A Celebration of Teen Writers

This week my dear Intermediate Creative Writing Majors will don their required performance attire (blue knickers, red socks) and publicly read their hard-earned poems and stories. Even though I’ve seen and heard every word of their chosen writings before the actual reading, I am still very moved by their bravery when the final moment arrives. Imagine being in your most awkward teen years, attending one of the most prestigious arts camps in the world, and taking that first brave breath at the podium in front of 50-100 other artists. No pressure, right? The event could only be thrilling and challenging, memorable and all-too-fast…all at once.

I can’t fairly publish the work of my students on this blog, because it is not mine to bring to the World Wide Web. But I can offer a few inspiring excerpts from their drafts. Also, these smiling faces the night of their reading:

“Here is a teenage girl accepting her first beer from a friend. The skittish girl is fifteen years old, with long, blonde hair and chipped nail polish. Her trembling hands cradle the bottle as if it is a wild beast…”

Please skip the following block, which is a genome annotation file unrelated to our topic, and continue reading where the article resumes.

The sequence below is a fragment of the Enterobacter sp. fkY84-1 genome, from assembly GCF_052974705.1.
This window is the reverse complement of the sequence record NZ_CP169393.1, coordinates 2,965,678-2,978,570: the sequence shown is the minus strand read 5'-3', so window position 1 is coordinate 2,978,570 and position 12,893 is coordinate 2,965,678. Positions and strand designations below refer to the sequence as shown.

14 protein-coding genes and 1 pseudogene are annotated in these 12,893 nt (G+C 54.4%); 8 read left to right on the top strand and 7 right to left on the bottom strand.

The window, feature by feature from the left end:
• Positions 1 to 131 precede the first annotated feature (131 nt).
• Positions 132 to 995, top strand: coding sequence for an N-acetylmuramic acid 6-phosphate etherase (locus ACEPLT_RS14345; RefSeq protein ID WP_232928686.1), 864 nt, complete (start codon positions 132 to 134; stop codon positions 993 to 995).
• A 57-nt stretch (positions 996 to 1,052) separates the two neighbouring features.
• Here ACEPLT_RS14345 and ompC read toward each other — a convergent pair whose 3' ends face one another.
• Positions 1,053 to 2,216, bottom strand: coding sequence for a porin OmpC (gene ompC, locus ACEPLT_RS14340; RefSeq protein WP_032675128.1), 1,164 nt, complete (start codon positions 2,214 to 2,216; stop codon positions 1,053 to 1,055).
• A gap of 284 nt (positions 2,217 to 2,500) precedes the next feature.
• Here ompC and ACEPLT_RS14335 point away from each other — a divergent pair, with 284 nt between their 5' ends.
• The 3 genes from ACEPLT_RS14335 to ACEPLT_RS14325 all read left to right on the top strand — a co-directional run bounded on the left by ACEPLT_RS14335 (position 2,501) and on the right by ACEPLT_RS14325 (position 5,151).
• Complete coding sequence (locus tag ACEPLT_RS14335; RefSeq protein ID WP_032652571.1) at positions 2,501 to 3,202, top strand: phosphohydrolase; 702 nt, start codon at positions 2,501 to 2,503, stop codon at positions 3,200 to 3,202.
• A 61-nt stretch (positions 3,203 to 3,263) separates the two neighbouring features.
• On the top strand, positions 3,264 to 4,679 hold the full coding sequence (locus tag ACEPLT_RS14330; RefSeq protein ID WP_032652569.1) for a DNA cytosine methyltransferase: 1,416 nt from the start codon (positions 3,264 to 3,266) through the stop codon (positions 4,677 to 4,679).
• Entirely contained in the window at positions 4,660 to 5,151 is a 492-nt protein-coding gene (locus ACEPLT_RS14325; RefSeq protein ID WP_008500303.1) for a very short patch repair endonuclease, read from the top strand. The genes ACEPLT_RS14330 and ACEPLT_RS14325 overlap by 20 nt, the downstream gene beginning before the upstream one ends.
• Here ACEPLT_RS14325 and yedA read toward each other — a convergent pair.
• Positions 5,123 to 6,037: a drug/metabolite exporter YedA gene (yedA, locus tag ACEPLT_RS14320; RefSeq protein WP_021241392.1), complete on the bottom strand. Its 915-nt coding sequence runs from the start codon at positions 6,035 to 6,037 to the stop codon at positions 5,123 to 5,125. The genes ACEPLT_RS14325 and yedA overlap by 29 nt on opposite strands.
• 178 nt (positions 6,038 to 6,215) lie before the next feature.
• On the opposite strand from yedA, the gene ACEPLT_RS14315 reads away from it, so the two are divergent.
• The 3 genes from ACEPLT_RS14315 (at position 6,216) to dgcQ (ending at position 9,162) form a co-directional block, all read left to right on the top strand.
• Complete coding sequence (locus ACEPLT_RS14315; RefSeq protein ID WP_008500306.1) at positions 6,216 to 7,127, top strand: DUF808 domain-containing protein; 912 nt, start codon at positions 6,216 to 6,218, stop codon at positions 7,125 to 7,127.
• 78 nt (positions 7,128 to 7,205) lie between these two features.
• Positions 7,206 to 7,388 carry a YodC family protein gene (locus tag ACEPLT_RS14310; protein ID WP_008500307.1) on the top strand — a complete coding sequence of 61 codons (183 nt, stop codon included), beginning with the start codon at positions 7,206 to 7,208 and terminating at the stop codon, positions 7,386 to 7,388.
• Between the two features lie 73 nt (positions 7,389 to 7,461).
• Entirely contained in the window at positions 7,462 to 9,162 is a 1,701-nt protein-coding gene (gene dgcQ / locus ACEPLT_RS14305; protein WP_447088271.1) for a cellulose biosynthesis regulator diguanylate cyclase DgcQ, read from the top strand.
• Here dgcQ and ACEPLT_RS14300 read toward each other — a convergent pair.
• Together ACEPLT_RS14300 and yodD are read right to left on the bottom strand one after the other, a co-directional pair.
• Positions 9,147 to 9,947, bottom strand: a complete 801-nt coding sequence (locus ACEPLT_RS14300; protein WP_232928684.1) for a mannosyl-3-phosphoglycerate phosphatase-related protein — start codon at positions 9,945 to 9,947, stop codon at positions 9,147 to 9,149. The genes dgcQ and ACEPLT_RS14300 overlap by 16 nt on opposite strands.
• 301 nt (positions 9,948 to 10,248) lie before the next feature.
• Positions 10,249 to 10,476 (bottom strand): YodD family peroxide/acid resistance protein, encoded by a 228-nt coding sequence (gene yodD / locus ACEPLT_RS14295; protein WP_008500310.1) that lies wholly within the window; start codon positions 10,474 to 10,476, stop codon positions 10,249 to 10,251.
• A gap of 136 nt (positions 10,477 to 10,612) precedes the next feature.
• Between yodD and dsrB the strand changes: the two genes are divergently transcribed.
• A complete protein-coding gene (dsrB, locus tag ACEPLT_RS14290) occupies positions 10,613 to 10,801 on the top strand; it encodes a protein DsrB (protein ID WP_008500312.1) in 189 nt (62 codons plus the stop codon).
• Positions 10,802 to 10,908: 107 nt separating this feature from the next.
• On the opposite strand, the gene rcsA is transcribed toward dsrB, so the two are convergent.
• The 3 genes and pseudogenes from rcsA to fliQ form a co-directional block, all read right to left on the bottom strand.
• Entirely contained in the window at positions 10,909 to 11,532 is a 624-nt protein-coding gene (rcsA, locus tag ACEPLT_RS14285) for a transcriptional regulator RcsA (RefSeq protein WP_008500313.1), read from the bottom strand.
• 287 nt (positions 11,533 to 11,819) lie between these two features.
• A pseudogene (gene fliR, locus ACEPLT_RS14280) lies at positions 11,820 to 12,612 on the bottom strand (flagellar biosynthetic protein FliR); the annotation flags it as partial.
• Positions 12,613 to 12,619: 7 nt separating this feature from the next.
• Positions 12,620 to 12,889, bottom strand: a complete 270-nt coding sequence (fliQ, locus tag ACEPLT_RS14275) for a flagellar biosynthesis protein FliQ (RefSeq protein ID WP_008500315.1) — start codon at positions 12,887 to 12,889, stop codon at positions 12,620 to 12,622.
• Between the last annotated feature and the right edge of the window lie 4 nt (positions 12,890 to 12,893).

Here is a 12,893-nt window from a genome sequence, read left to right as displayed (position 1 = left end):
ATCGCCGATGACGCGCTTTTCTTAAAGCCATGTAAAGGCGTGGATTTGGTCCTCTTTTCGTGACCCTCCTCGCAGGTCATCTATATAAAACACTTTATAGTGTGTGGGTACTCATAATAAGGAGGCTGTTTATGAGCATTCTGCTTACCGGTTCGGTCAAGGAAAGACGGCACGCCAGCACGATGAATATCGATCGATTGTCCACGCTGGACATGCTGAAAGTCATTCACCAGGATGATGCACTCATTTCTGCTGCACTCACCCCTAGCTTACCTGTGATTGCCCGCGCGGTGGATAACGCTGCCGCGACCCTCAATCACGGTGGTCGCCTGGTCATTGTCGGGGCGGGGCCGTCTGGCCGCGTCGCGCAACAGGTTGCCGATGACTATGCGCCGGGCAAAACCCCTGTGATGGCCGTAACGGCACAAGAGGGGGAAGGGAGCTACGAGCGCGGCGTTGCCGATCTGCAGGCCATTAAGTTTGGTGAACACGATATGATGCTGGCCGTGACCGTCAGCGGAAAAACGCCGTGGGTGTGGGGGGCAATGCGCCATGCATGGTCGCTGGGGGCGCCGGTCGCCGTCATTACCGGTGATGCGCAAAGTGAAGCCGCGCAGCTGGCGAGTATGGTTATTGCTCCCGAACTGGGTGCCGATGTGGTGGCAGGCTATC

“Running down the hill
wind on my back,
dirt on my feet.
The sound of birds chirping
and the water humming…”

“The worst moment came after the storm. It wasn’t when she could see the water violently rushing towards the house, looking as though it was free, happy, and enjoying its rampage. It wasn’t when she could look down and see terror on her children’s face, their hands shaking like leaves. The worst moment is right now, standing in front of the ruins of her home…”

“It wasn’t always like this. The sky had not always been gray. The beach had once been a place where people would go for vacation. They would swim in the clear blue water that reflected the bright yellow sun. They laid in the sand, waiting for their skin to darken. At the time, all of this was possible. The water was not toxic. The rays of the sun did not give you cancer…”

“The ants marched.
They acted as a battalion
fighting in a spectacle of grandeur
as they locked in combat.”

“I tried to imagine Aunt Judy as an angel looking down at us from a special place in heaven…but then I started wondering if it hurt when she died and I remembered this book. It said that after death, your brain functions for seven minutes. And Einstein said time is all relative. So seven minutes could be stretched into crazy time. What did my Aunt Judy think about?”

“Tyler’s significant other came to him at this time. The one who would make everything perfect. The one who had melted into the background of the party so as not to be seen, and the one who everyone thought was just another friend. Just another brother. The one who Tyler loved more than anyone else. The one who was also a boy.”

“I’d usually hate to ask you,
But would you meet me by the lake?
You can take a chance on me,
Or say ‘Yes’ if you believe in fate.
We could watch the night sky,
Maybe count the shooting stars.
Listen to your favorite music
or hear the breathing cars.”

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